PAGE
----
Lousewort is a semi-parasitic plant. Its roots feed off of the roots of neighboring plants, but it doesn’t require a host to live. Because of the possibility that it’s feeding from neighboring plants, if you plan to use it as medicine, it’s important to make sure the neighbors aren’t poisonous plants. The variety of lousewort that grows at Wild Ozark is Pedicularis canadensis.
Some of them bloom with a bicolor rosy/white tubular flower and some have pale yellow, nearly white flowers. Medicinally, the above-ground parts are used for skeletal muscle pain. I haven’t tried it yet, but I did just harvest some yesterday to put up for later use. It’s not a narcotic, so the pain relief isn’t likely to be as effective as narcotic drugs.
This herb is reported to combine well with skullcap and black cohosh to make a pretty good muscle relaxer. Black cohosh affects female hormones, though, so be aware of that and perhaps use a different herb, like black haw or skunk cabbage as a substitute if you have a hormone-influenced issue.
- Always consult your physician and do your own research before using herbs – the information I provide through my newsletters and website is only meant to be a starting point and is NOT intended to be taken as medical advice. I’m not a doctor, have no medical training, and am not offering medical advice.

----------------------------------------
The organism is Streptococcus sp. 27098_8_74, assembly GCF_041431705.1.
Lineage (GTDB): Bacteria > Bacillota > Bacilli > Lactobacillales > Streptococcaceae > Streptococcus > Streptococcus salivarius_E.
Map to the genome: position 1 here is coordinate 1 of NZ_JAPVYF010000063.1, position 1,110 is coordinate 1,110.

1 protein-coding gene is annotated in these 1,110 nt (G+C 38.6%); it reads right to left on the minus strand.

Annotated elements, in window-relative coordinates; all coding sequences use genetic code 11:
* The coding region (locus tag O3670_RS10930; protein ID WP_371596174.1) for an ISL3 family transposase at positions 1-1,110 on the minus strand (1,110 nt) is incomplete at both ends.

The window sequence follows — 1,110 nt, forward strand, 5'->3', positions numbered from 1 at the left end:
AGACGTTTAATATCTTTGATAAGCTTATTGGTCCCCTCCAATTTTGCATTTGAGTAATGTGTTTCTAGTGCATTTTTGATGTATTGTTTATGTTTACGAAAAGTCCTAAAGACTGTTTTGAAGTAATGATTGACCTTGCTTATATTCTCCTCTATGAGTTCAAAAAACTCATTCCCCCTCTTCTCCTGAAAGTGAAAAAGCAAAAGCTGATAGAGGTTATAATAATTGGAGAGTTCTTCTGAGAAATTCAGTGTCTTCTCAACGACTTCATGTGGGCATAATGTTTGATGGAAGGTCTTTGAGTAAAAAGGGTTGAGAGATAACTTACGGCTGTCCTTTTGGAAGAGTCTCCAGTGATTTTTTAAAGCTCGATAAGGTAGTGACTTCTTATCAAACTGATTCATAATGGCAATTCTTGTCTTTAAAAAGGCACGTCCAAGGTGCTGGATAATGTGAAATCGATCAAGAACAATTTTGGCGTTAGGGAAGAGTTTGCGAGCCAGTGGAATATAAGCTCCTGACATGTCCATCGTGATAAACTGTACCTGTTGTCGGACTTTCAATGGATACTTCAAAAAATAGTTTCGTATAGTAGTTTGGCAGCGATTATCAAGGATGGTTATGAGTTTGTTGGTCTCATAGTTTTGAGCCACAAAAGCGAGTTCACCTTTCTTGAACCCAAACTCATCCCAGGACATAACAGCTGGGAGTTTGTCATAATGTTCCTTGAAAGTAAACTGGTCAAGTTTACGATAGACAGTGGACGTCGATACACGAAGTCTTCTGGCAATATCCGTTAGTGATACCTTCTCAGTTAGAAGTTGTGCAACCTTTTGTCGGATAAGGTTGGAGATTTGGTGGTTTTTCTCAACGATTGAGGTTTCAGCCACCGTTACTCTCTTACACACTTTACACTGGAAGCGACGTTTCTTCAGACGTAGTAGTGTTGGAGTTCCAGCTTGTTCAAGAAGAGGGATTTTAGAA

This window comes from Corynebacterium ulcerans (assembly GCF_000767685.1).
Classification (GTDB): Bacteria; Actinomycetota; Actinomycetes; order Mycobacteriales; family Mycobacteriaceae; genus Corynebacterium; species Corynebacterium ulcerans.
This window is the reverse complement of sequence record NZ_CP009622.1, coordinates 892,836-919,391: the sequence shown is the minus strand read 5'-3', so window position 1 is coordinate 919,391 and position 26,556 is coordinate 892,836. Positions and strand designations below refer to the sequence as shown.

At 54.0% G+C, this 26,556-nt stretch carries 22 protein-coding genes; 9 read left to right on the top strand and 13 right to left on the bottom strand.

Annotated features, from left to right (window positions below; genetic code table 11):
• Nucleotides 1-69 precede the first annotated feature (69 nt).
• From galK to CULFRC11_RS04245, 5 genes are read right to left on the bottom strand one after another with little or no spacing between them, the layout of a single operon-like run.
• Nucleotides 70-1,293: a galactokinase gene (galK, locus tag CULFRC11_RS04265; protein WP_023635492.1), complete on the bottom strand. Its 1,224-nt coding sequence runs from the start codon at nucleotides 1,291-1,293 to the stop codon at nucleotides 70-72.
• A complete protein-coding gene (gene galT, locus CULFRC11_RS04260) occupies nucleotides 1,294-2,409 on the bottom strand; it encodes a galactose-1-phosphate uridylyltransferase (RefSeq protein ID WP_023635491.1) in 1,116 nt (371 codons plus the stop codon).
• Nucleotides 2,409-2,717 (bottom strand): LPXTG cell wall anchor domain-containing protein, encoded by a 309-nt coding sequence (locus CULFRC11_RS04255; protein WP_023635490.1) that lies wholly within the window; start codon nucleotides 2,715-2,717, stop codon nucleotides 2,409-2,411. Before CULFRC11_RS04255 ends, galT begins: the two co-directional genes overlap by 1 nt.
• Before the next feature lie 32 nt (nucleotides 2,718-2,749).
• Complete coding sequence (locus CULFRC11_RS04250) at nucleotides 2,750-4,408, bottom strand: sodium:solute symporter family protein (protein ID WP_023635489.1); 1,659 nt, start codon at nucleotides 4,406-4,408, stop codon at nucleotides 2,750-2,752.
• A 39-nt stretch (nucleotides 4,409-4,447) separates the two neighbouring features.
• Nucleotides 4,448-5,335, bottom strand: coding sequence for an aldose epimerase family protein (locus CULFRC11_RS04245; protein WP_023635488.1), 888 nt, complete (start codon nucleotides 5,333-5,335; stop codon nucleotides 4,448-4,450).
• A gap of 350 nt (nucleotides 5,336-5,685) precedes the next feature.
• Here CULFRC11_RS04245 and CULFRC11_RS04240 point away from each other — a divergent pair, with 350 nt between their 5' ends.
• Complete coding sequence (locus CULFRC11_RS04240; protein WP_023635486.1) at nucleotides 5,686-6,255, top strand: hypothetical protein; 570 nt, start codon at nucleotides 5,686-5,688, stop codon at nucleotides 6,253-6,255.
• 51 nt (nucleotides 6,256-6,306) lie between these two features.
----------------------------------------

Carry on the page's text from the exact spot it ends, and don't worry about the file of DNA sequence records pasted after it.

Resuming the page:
Lobelia inflata is another local medicinal herb that would go well with this combination, but the seeds (the part most medicinal) are potent and caution is needed in dosage.
The lousewort plants I found are growing in a moist cedar grove under plenty of shade, but I think it will also grow in more sunlight. If you want to try growing some, I’ll have a few plants at the market on Tuesday and Saturday mornings in Huntsville, AR.
References for my information and more on using lousewort at these sites:
April Blog Post Index
- A Ginseng Sanctuary at the Compton Gardens in Bentonville
- Black Cohosh or Doll’s Eyes? Companion Look A-Likes
- Sleuthing the Bellwort. Sessilifolia or Perfoliata?
- An Entourage of Green Ambassadors
- Sun Splashes, Tree Silhouettes and Flowering Woodland Herbs
- Does Ginseng Stewardship Benefit the Landowner?
- Solomon’s Seal Unfurling
- April 2015 Newsletter
These are 4 x 6” laminated photo-cards of some of my favorite wild Ozark herbs to help with learning to identify and use the useful plants of the Ozarks. They’ll be released in sets.
That’s all folks!
This was another pretty lengthy newsletter, so thank you if you managed to read the whole thing 🙂
I hope to meet many of you at the farmer’s market this year. The market is at the Huntsville Town Square, from 7-12. It’ll be every Tuesday and Saturday 7-12 (except May 5 & 9, and the first week in August). I’m usually running the DVD on it during the market hours so if you want a preview before buying it, or just want to hang around and watch the whole thing there for free, come on by and pull up a chair!
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About the voice behind this blog, Madison Woods
I'm a creative old soul living way off the beaten path with my husband in the wild Ozark Mountains. Besides homesteading, growing plants & making crafty things and newsletters, I write books and stories. My rural fantasy fiction, written under the pen name, Ima Erthwitch, usually takes place in a much altered Ozarks.